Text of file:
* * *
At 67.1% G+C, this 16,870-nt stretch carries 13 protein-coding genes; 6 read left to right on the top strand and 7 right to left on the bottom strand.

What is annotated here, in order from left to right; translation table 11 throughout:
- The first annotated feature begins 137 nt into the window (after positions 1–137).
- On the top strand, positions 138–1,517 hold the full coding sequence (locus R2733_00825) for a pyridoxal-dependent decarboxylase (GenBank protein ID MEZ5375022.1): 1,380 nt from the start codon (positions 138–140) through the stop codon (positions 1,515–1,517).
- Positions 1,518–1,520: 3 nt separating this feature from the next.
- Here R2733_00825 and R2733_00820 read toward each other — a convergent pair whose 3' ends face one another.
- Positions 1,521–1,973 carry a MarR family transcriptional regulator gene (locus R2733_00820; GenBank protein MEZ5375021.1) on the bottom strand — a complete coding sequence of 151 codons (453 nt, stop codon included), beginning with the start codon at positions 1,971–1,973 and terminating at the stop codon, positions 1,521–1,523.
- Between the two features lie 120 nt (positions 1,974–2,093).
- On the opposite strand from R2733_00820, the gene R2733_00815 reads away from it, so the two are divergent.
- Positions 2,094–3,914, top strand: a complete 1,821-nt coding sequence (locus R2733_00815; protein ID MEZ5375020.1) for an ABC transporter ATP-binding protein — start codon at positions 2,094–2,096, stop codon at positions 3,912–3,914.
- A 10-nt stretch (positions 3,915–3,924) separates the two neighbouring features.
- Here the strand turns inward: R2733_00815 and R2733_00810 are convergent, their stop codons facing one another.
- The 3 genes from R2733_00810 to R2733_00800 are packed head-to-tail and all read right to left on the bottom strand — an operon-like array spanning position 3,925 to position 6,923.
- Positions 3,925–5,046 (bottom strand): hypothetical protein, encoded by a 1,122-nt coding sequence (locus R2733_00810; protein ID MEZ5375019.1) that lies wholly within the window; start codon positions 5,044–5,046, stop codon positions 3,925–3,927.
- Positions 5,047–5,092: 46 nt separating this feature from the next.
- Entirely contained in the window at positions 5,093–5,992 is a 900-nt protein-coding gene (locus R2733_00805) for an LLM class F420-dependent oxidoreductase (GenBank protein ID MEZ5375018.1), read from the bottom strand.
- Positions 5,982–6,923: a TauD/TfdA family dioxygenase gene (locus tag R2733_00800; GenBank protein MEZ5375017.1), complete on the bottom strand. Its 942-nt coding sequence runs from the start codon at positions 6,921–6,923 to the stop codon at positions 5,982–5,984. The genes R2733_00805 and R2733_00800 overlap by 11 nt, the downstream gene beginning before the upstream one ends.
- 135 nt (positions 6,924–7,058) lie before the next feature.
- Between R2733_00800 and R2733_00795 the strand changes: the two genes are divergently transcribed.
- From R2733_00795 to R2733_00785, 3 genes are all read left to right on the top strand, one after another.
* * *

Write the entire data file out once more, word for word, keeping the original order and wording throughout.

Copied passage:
At 67.1% G+C, this 16,870-nt stretch carries 13 protein-coding genes; 6 read left to right on the top strand and 7 right to left on the bottom strand.

What is annotated here, in order from left to right; translation table 11 throughout:
- The first annotated feature begins 137 nt into the window (after positions 1–137).
- On the top strand, positions 138–1,517 hold the full coding sequence (locus R2733_00825) for a pyridoxal-dependent decarboxylase (GenBank protein ID MEZ5375022.1): 1,380 nt from the start codon (positions 138–140) through the stop codon (positions 1,515–1,517).
- Positions 1,518–1,520: 3 nt separating this feature from the next.
- Here R2733_00825 and R2733_00820 read toward each other — a convergent pair whose 3' ends face one another.
- Positions 1,521–1,973 carry a MarR family transcriptional regulator gene (locus R2733_00820; GenBank protein MEZ5375021.1) on the bottom strand — a complete coding sequence of 151 codons (453 nt, stop codon included), beginning with the start codon at positions 1,971–1,973 and terminating at the stop codon, positions 1,521–1,523.
- Between the two features lie 120 nt (positions 1,974–2,093).
- On the opposite strand from R2733_00820, the gene R2733_00815 reads away from it, so the two are divergent.
- Positions 2,094–3,914, top strand: a complete 1,821-nt coding sequence (locus R2733_00815; protein ID MEZ5375020.1) for an ABC transporter ATP-binding protein — start codon at positions 2,094–2,096, stop codon at positions 3,912–3,914.
- A 10-nt stretch (positions 3,915–3,924) separates the two neighbouring features.
- Here the strand turns inward: R2733_00815 and R2733_00810 are convergent, their stop codons facing one another.
- The 3 genes from R2733_00810 to R2733_00800 are packed head-to-tail and all read right to left on the bottom strand — an operon-like array spanning position 3,925 to position 6,923.
- Positions 3,925–5,046 (bottom strand): hypothetical protein, encoded by a 1,122-nt coding sequence (locus R2733_00810; protein ID MEZ5375019.1) that lies wholly within the window; start codon positions 5,044–5,046, stop codon positions 3,925–3,927.
- Positions 5,047–5,092: 46 nt separating this feature from the next.
- Entirely contained in the window at positions 5,093–5,992 is a 900-nt protein-coding gene (locus R2733_00805) for an LLM class F420-dependent oxidoreductase (GenBank protein ID MEZ5375018.1), read from the bottom strand.
- Positions 5,982–6,923: a TauD/TfdA family dioxygenase gene (locus tag R2733_00800; GenBank protein MEZ5375017.1), complete on the bottom strand. Its 942-nt coding sequence runs from the start codon at positions 6,921–6,923 to the stop codon at positions 5,982–5,984. The genes R2733_00805 and R2733_00800 overlap by 11 nt, the downstream gene beginning before the upstream one ends.
- 135 nt (positions 6,924–7,058) lie before the next feature.
- Between R2733_00800 and R2733_00795 the strand changes: the two genes are divergently transcribed.
- From R2733_00795 to R2733_00785, 3 genes are all read left to right on the top strand, one after another.